February 25, 2014


The Boy In The Subway

The boy is sitting at the end of the subway car.  He wears a coat with a ragged hem, a dirty knit cap and a sign: Down on my luck Please Help.  He carries a banged up drink cup in which a few coins clink.  No gloves.  It is 29 degrees Fahrenheit.

Stepping into the late night train, my friends and I grab hold of the center pole between the doors.  I set my 45-pound pack on the floor at my feet, groaning, flexing my shoulders.  My friend chats with the man from the show we’ve just seen.  We are flushed with a good time, sweet drinks, good food, and a brisk walk.

As the train jerks into motion, the boy stands up and ghosts through the car—hoping.  I keep my eyes on my friend.  I think she is talking about a scene from the show.  Or maybe where she lives in Queens, a lovely two-bedroom apartment full of light and comfort.  I want to give something to the boy; to look into his tired face and into his dull, brown eyes and say, “Hello;” effectively saying—“I see you.  You exist.  I honor the light in you as another human like myself.”

Maybe he hears my thoughts.  I look steadily into the face of the man from the show and answer his question as the boy pauses at the end of the car.  And then I feel him ghosting back through the car, passing behind me, brushing softly against my clean, bright blue North Face jacket.

I slide my eyes to the side and watch him slump back into his seat at the end of the car.  He sighs.  His hands scrub his face and then hold his head up as his elbows come to rest against his knees poking through his torn, crusty jeans.

I can feel the single dollar bills burning in my pocket. My heart jumps about like my dog when she wants to go for a walk.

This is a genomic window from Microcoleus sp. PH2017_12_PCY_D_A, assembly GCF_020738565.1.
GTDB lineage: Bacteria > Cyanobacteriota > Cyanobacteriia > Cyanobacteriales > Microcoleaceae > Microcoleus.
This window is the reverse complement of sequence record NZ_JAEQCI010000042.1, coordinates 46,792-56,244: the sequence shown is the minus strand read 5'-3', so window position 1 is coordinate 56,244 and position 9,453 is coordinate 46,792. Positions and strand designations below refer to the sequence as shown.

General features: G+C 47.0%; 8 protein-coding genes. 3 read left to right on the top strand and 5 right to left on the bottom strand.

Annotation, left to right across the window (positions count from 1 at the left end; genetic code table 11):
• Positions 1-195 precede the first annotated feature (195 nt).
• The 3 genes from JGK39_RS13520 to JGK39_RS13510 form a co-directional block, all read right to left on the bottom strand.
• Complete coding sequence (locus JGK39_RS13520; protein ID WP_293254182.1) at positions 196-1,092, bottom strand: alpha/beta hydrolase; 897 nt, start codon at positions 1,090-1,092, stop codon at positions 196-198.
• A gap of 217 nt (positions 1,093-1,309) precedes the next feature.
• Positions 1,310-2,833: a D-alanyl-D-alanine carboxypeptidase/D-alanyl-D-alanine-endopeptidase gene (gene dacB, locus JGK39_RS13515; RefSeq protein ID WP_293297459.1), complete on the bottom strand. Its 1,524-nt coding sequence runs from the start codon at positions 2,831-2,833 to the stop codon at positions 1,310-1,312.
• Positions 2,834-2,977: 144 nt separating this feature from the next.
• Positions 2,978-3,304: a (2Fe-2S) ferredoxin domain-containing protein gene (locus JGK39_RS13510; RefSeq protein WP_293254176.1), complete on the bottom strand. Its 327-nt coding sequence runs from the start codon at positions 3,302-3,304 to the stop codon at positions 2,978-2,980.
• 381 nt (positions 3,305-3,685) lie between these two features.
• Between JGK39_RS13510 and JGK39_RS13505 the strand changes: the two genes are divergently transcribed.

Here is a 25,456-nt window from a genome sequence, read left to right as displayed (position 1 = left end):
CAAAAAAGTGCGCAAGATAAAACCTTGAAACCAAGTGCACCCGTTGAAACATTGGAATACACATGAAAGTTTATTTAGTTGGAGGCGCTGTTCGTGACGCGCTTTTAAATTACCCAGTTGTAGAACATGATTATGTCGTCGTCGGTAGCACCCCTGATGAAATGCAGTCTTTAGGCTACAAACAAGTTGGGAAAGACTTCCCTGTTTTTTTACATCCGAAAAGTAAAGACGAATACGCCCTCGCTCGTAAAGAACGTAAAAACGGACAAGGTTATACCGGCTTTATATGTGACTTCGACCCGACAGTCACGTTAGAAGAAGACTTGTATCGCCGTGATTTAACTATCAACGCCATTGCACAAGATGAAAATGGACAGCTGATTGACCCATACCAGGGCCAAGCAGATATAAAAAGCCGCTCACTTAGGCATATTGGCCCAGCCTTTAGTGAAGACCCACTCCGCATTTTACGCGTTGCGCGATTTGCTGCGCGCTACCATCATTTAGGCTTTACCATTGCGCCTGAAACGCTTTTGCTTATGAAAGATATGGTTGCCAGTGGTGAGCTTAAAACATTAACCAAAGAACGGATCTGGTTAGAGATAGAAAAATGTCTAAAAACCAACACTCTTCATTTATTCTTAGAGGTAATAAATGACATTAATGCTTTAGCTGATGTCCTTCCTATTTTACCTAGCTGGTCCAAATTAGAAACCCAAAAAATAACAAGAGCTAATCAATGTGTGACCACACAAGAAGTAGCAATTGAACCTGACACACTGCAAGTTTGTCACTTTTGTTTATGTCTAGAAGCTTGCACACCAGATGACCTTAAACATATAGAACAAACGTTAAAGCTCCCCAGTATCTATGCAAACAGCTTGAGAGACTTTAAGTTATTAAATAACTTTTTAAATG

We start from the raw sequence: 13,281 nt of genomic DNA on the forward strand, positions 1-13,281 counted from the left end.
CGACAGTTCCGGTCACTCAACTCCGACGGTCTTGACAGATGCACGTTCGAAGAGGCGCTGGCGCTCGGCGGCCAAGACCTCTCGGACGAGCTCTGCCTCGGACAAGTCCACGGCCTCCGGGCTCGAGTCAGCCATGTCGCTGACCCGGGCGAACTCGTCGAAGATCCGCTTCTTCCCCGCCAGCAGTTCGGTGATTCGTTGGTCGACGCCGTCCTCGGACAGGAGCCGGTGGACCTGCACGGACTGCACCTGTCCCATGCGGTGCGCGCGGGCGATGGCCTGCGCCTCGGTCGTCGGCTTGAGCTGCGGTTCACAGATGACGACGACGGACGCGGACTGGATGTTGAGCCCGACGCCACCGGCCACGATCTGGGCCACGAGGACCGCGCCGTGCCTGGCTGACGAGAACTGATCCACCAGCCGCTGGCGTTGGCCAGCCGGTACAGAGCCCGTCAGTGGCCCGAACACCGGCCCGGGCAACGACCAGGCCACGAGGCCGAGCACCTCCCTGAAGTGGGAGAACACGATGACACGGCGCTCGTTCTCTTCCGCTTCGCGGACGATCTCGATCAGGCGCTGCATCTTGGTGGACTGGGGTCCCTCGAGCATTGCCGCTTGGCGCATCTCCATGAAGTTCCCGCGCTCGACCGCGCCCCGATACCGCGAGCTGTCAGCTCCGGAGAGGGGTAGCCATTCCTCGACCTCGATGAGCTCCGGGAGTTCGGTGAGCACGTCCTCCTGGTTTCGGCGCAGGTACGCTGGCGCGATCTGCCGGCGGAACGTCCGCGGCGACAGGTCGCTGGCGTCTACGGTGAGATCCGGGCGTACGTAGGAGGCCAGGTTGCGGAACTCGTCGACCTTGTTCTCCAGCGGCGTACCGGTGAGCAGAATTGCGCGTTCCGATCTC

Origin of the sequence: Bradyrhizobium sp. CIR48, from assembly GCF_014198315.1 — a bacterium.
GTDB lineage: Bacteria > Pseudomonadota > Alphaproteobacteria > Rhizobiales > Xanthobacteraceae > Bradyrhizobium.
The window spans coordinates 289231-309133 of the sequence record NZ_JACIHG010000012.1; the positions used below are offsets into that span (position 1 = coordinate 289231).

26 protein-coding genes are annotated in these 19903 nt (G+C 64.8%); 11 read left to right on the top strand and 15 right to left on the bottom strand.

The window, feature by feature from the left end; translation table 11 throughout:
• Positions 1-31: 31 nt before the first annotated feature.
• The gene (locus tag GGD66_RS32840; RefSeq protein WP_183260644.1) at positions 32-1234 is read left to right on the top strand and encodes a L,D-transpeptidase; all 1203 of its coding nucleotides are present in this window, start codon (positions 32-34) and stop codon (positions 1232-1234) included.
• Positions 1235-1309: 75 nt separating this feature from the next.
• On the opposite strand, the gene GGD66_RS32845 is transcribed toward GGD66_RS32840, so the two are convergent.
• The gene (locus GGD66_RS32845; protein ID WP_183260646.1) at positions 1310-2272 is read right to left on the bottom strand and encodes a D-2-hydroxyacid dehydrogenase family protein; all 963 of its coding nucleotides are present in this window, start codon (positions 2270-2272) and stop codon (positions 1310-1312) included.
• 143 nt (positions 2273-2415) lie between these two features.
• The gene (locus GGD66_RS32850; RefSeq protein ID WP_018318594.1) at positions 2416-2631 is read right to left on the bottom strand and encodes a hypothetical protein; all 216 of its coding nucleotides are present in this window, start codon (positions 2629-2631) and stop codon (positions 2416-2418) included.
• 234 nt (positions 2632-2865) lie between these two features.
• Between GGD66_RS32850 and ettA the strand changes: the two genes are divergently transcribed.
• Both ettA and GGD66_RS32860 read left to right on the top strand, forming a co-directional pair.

The advice I’ve been given from my New York friends replays in my head:

“Just ignore them.  So many of them are just scamming…”

But, how do we tell the difference?

“I work hard for my money.  They don’t choose to.  That’s their choice. There’re plenty of jobs in this city.  They could get one if they wanted to.”  “But, maybe they haven’t the skills, or the opportunities, or the strength or the courage or the know-how to navigate this crazy system like we do?

“You have to be careful.  I mean, every day you run into these people—you get used to it.  You can’t help them all.”  But surely, we could acknowledge them?  Or we could give some change to a few every day, the change from dropping dollars into the cashier’s hand at the lunch counter? 

The presence of these dirty, raggedy, brothers and sisters of ours dredge up shame in us…robbing us of the pleasure of our blessings—accusatory as we gather our comfort and privilege like a walled fortress around us.

I brightly engage in the conversation with my friends, hearing not a word I will recall.  The boy, I will remember.  I leave the train without a backward glance while tears burn behind my eyes.

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